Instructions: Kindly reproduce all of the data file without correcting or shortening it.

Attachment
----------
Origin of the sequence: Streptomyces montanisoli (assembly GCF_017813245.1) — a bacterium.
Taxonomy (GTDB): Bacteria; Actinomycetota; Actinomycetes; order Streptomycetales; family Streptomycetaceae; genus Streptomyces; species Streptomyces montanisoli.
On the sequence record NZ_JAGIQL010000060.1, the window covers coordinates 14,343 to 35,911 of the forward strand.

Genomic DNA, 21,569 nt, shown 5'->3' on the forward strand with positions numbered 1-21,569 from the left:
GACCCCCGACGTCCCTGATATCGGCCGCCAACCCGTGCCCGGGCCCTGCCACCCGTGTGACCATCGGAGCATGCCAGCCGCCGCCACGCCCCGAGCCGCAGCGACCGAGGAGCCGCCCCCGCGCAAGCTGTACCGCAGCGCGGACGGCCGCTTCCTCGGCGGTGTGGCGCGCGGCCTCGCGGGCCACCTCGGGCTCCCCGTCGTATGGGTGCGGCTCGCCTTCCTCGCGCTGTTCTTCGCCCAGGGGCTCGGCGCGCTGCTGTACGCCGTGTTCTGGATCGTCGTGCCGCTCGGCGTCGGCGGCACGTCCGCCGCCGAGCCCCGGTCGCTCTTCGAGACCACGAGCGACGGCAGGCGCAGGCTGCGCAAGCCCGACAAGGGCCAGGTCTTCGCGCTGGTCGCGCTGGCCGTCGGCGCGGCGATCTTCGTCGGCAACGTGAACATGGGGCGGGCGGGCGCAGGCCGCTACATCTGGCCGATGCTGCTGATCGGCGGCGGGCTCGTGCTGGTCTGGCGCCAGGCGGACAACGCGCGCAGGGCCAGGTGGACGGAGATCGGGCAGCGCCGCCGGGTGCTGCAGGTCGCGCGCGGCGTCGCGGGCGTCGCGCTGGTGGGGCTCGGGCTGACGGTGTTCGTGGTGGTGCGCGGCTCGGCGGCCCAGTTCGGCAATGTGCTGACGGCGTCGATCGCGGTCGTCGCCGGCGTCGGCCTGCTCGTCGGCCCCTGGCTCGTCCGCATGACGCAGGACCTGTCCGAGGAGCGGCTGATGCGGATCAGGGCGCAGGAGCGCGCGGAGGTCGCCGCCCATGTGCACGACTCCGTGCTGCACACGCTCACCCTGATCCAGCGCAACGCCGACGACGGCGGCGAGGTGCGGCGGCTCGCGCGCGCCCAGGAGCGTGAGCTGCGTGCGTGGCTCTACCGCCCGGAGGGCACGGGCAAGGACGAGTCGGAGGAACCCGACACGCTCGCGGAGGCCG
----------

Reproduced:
Origin of the sequence: Streptomyces montanisoli (assembly GCF_017813245.1) — a bacterium.
Taxonomy (GTDB): Bacteria; Actinomycetota; Actinomycetes; order Streptomycetales; family Streptomycetaceae; genus Streptomyces; species Streptomyces montanisoli.
On the sequence record NZ_JAGIQL010000060.1, the window covers coordinates 14,343 to 35,911 of the forward strand.

Genomic DNA, 21,569 nt, shown 5'->3' on the forward strand with positions numbered 1-21,569 from the left:
GACCCCCGACGTCCCTGATATCGGCCGCCAACCCGTGCCCGGGCCCTGCCACCCGTGTGACCATCGGAGCATGCCAGCCGCCGCCACGCCCCGAGCCGCAGCGACCGAGGAGCCGCCCCCGCGCAAGCTGTACCGCAGCGCGGACGGCCGCTTCCTCGGCGGTGTGGCGCGCGGCCTCGCGGGCCACCTCGGGCTCCCCGTCGTATGGGTGCGGCTCGCCTTCCTCGCGCTGTTCTTCGCCCAGGGGCTCGGCGCGCTGCTGTACGCCGTGTTCTGGATCGTCGTGCCGCTCGGCGTCGGCGGCACGTCCGCCGCCGAGCCCCGGTCGCTCTTCGAGACCACGAGCGACGGCAGGCGCAGGCTGCGCAAGCCCGACAAGGGCCAGGTCTTCGCGCTGGTCGCGCTGGCCGTCGGCGCGGCGATCTTCGTCGGCAACGTGAACATGGGGCGGGCGGGCGCAGGCCGCTACATCTGGCCGATGCTGCTGATCGGCGGCGGGCTCGTGCTGGTCTGGCGCCAGGCGGACAACGCGCGCAGGGCCAGGTGGACGGAGATCGGGCAGCGCCGCCGGGTGCTGCAGGTCGCGCGCGGCGTCGCGGGCGTCGCGCTGGTGGGGCTCGGGCTGACGGTGTTCGTGGTGGTGCGCGGCTCGGCGGCCCAGTTCGGCAATGTGCTGACGGCGTCGATCGCGGTCGTCGCCGGCGTCGGCCTGCTCGTCGGCCCCTGGCTCGTCCGCATGACGCAGGACCTGTCCGAGGAGCGGCTGATGCGGATCAGGGCGCAGGAGCGCGCGGAGGTCGCCGCCCATGTGCACGACTCCGTGCTGCACACGCTCACCCTGATCCAGCGCAACGCCGACGACGGCGGCGAGGTGCGGCGGCTCGCGCGCGCCCAGGAGCGTGAGCTGCGTGCGTGGCTCTACCGCCCGGAGGGCACGGGCAAGGACGAGTCGGAGGAACCCGACACGCTCGCGGAGGCCG